I wish I could stay in Venice forever.
When I visited Venice, or Venezia in Italian, the spectacular grandeur of the city amazed me. Yet, the city seemed so peaceful and quaint with its boats gliding under the footbridges on the slow moving green canals. Venice has colorful buildings crammed next to each other with tiny alleyways that are actually streets. It was so easy to become lost in the beauty of the city!
While there in July 2012, I visited many famous landmarks. San Marco Square is centrally locating and contains the Basilica San Marco and a decorative clock tower. The clock tower is atypical due to its features. The Earth is presented in the middle with the sun and moon revolving around it. The moon replica shows how full the real moon is each night. On the outer rings are the zodiac signs representing each month and a twenty-four hour clock.
San Marco Square is perfect for buying a souvenir pin, snow globe or cheaper Venetian style mask. However, for more cultural and authentic items, the Rialto Bridge has many shops with artistic jewelry. Another square I visited was San Polo Square. This square held many tiny shops with handmade Venetian masks. A charming shop to visit is La Bottega Dei Mascareriâ€¨at San Polo 80â€¨Ponte di Rialto. The owners of the shop, two brothers, have been creating masks for more than thirty years. They have artfully designed and made over three hundred million handmade masks!
When visiting Venice, book a tour to see the famous Murano glass blown at the Vecchia Murano Glass factory. On a tour, I watched as one of the fourteen professional glass blowers gave us a demonstration on how the glass pieces are created. It takes twenty years to become a professional at glass blowing, which is why there are only fourteen experts in the world. On the tour, my guide explained how using various materials create different colors. For instance, to produce red glass, the glass blowers mix gold with copper. When decorating the glass with gold, the masters will always use 24 karat gold because it will keep its color pristine overtime.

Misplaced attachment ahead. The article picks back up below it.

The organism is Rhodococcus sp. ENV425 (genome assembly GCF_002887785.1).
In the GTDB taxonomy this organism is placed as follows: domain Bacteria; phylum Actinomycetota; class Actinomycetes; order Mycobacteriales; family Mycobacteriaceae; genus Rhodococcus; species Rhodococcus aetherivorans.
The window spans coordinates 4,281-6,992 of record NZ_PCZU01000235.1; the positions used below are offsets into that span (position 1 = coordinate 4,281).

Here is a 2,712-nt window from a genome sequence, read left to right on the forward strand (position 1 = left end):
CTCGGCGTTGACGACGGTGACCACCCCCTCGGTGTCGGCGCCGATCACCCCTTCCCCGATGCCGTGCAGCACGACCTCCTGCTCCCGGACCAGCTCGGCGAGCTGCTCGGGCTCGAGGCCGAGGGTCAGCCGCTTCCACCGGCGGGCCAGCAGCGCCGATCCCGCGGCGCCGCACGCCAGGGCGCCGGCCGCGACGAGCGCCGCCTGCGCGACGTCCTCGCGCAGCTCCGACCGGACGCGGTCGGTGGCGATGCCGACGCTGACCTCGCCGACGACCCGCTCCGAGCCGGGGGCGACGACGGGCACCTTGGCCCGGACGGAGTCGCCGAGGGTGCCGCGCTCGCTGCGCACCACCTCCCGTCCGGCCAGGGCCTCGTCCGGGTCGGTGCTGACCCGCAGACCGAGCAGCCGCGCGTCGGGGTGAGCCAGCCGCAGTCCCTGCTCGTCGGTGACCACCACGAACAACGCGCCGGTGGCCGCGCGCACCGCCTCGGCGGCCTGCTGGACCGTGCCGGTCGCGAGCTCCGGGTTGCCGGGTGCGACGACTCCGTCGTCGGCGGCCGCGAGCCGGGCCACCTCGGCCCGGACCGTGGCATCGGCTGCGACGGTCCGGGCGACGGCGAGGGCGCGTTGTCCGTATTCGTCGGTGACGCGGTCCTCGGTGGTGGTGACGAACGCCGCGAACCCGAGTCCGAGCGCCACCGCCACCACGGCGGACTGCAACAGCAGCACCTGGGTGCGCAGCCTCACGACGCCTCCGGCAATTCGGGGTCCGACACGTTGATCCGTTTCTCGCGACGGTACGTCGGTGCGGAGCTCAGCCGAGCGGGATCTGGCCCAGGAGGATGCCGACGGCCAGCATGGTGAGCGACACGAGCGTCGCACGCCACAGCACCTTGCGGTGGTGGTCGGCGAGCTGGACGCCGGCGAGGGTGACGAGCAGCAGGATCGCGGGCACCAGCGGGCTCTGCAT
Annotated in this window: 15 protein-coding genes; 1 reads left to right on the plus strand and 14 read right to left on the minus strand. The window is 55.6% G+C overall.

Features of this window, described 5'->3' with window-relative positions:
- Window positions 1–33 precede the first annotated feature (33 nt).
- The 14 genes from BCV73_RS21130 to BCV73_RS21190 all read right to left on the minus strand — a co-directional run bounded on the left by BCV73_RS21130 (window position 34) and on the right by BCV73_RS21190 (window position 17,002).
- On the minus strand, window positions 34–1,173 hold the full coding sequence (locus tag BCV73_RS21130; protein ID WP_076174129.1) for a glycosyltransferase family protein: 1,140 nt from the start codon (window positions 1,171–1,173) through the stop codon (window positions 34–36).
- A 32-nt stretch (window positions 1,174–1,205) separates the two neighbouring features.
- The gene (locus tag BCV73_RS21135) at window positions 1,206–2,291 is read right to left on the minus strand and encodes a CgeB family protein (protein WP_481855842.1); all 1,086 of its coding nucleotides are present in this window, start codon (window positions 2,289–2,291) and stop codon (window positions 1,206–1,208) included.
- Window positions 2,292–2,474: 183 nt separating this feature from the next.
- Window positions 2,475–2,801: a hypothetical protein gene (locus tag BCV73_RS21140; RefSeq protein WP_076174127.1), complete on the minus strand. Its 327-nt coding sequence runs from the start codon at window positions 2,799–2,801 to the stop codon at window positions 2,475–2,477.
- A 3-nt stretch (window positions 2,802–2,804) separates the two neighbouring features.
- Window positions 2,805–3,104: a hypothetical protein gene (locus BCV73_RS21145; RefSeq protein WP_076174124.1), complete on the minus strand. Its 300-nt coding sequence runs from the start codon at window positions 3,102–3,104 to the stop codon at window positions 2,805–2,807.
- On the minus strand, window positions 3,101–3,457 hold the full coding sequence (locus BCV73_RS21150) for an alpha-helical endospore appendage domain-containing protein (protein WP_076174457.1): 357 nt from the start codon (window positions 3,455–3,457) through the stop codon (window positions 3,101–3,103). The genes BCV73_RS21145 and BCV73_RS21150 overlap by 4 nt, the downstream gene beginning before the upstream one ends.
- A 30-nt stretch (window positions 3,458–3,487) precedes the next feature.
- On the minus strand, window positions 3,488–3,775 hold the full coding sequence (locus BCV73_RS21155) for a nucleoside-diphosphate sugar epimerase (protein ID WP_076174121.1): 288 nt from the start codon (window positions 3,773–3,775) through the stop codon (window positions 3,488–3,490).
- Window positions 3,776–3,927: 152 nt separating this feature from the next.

Venice is a magical place. The only way to enter the city is by train or by boat. There are absolutely no cars on the 118 small islands that comprise Venice. There is no room for cars in the streets! To explore Venice, I either walked or rode in boats. Short footbridges link the small islands with canals beneath. While visiting, make sure to walk through the Bridge of Sighs; it is the only covered bridge in all of Venice!
Riding through Venice’s canals in romantic gondolas is a fun experience. By traveling in a gondola, I saw the famous Guggenheim museum, the “Fenice Theater” and Mozart’s Venice residence. Riding by gondola is peaceful, and I even asked the gondolier to serenade me.
While I was only in Venice for one day, the canals, the gondolas, the beautiful masks and Murano glass, plus the quaint setting and intimate streets made me wish I could stay there forever. I felt forever changed by visiting this beautiful city by the sea.
Dear Reader: This page may contain affiliate links which may earn a commission if you click through and make a purchase. Our independent journalism is not influenced by any advertiser or commercial initiative unless it is clearly marked as sponsored content. As travel products change, please be sure to reconfirm all details and stay up to date with current events to ensure a safe and successful trip.